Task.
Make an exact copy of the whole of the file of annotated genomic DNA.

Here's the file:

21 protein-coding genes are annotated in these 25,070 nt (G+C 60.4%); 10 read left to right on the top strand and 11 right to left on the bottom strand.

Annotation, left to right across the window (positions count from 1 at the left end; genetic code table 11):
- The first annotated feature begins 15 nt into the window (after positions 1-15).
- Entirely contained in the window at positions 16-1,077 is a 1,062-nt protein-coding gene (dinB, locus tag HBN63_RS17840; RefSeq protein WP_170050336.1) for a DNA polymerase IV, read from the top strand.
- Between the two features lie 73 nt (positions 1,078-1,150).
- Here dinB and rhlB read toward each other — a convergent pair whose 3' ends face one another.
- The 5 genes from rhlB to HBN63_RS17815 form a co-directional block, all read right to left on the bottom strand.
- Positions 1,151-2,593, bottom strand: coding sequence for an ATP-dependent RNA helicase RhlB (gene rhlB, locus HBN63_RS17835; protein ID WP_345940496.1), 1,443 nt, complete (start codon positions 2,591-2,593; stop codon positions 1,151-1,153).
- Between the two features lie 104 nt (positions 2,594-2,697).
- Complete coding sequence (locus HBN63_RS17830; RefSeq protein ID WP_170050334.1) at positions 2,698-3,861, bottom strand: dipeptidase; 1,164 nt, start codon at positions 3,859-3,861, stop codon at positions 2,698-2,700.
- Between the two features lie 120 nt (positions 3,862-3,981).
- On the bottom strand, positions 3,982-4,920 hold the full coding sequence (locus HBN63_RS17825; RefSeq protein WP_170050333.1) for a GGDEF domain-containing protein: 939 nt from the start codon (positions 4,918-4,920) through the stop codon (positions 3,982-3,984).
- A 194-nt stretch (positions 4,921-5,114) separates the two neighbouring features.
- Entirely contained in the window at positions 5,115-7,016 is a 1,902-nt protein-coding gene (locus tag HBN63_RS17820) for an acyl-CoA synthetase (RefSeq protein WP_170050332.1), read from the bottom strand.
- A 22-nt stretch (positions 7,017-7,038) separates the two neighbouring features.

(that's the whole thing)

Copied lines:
21 protein-coding genes are annotated in these 25,070 nt (G+C 60.4%); 10 read left to right on the top strand and 11 right to left on the bottom strand.

Annotation, left to right across the window (positions count from 1 at the left end; genetic code table 11):
- The first annotated feature begins 15 nt into the window (after positions 1-15).
- Entirely contained in the window at positions 16-1,077 is a 1,062-nt protein-coding gene (dinB, locus tag HBN63_RS17840; RefSeq protein WP_170050336.1) for a DNA polymerase IV, read from the top strand.
- Between the two features lie 73 nt (positions 1,078-1,150).
- Here dinB and rhlB read toward each other — a convergent pair whose 3' ends face one another.
- The 5 genes from rhlB to HBN63_RS17815 form a co-directional block, all read right to left on the bottom strand.
- Positions 1,151-2,593, bottom strand: coding sequence for an ATP-dependent RNA helicase RhlB (gene rhlB, locus HBN63_RS17835; protein ID WP_345940496.1), 1,443 nt, complete (start codon positions 2,591-2,593; stop codon positions 1,151-1,153).
- Between the two features lie 104 nt (positions 2,594-2,697).
- Complete coding sequence (locus HBN63_RS17830; RefSeq protein ID WP_170050334.1) at positions 2,698-3,861, bottom strand: dipeptidase; 1,164 nt, start codon at positions 3,859-3,861, stop codon at positions 2,698-2,700.
- Between the two features lie 120 nt (positions 3,862-3,981).
- On the bottom strand, positions 3,982-4,920 hold the full coding sequence (locus HBN63_RS17825; RefSeq protein WP_170050333.1) for a GGDEF domain-containing protein: 939 nt from the start codon (positions 4,918-4,920) through the stop codon (positions 3,982-3,984).
- A 194-nt stretch (positions 4,921-5,114) separates the two neighbouring features.
- Entirely contained in the window at positions 5,115-7,016 is a 1,902-nt protein-coding gene (locus tag HBN63_RS17820) for an acyl-CoA synthetase (RefSeq protein WP_170050332.1), read from the bottom strand.
- A 22-nt stretch (positions 7,017-7,038) separates the two neighbouring features.